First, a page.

The Chiefs went from a 2-14 catastrophe in 2012 to an 11-5 Super Bowl contender in 2013. Kansas City reached the playoffs and led 38-10 in the second half of its wild-card game in Indianapolis but somehow lost the franchise’s eighth straight playoff contest in heartbreaking fashion, 45-44.
Kansas City won’t be sneaking up on anybody in 2014, and all eyes will be focused on quarterback Alex Smith. Entering a contract year, Smith is coming off his best season as a pro. The perfect fit for Andy Reid’s West Coast offense, Smith in 2013 completed the most passes, threw for the most yards and tossed the most touchdown passes of his 10-year NFL career.
GM John Dorsey pressed all the right buttons last offseason, but several key veterans departed via free agency this year. Tyson Jackson, Branden Albert, Jon Asamoah, Geoff Schwartz and Akeem Jordan will be playing elsewhere in 2014. Releasing Pro Bowl cornerback Brandon Flowers was a salary cap maneuver that hopefully won’t come back to burn the Chiefs when he suits up for the rival Chargers. Albert’s departure opens the door for 2013 No. 1 overall pick Eric Fisher to move to Smith’s blind side and play left tackle. Fisher started 13 games at right tackle last season but struggled immensely at times before missing the playoff game with an assortment of injuries.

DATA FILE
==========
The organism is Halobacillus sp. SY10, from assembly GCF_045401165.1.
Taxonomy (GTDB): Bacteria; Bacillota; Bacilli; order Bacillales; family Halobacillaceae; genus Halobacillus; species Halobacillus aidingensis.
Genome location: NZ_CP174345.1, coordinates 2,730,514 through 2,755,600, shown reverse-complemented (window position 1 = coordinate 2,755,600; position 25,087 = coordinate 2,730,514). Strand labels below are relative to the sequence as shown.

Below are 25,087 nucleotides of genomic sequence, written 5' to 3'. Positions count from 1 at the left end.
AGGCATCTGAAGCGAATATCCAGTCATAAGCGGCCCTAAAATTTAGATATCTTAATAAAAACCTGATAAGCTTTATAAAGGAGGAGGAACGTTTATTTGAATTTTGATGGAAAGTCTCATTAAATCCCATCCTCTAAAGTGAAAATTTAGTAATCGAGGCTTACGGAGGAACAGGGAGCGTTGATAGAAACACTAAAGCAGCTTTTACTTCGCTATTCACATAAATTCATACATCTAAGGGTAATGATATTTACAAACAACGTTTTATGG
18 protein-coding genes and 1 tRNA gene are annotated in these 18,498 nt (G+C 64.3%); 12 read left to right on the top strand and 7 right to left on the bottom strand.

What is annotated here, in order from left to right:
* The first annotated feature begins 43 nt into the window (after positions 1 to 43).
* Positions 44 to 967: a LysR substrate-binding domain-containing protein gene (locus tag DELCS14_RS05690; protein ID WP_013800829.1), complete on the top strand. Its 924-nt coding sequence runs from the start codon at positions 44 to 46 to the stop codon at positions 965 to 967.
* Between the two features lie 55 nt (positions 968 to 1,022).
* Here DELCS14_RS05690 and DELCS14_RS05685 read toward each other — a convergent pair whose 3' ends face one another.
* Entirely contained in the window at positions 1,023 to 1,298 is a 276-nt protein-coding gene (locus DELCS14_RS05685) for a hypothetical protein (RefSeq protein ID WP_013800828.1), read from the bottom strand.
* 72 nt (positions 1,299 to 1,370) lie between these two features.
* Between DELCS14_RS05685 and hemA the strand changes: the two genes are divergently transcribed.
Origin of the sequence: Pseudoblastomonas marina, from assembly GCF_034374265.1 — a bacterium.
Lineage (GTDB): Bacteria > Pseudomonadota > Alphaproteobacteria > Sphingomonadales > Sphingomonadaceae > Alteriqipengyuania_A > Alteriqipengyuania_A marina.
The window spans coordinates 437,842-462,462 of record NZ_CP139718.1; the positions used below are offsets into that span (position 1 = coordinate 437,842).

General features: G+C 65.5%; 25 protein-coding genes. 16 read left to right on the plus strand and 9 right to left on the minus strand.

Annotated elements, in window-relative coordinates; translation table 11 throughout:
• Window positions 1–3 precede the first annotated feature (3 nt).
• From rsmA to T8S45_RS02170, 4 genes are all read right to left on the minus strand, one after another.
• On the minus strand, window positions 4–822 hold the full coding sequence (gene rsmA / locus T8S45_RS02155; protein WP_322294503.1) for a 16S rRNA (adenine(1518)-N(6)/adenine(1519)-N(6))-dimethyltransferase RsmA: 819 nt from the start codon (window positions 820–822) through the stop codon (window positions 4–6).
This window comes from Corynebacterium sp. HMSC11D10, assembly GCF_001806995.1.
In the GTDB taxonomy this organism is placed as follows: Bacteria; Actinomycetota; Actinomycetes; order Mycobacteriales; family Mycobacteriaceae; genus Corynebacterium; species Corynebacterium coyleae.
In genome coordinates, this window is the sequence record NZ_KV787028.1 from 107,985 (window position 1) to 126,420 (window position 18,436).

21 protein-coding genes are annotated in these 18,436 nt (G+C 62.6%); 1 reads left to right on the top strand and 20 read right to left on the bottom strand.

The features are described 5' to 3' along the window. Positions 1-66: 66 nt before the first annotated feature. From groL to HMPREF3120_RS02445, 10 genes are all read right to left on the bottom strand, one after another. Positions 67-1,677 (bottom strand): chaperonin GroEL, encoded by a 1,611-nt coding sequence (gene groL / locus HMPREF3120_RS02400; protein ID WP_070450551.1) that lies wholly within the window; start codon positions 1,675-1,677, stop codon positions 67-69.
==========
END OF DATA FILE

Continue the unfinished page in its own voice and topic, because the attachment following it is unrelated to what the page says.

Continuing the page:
End Tamba Hali and linebackers Derrick Johnson and Justin Houston are three of the NFL’s best defensive players. Dontari Poe, the team’s third-year defensive tackle, is primed for a breakout season. Rookie linebacker Dee Ford had a big senior year at Auburn and could be a player right from the get-go. Eric Berry continues to be one of the more disruptive safeties in the game.
On offense, running back Jamaal Charles is the explosive player opponents lose sleep over, and Dwayne Bowe is the big No. 1 wideout. But there are questions as to who else will keep defenses on their toes in 2014. Is Donnie Avery that guy? Can A.J. Jenkins finally realize his potential? After Charles and Bowe, there aren’t many go-to options on the offense, which makes Smith’s role all the more important.
If the defense can play similarly to the way it did in 2013 and Smith can even come close to being the player he was a season ago, the Chiefs will again be competitive in a strong AFC West. If things go south for the quarterback, it could cost him more than just a return trip to the playoffs. It could cost him big money, too.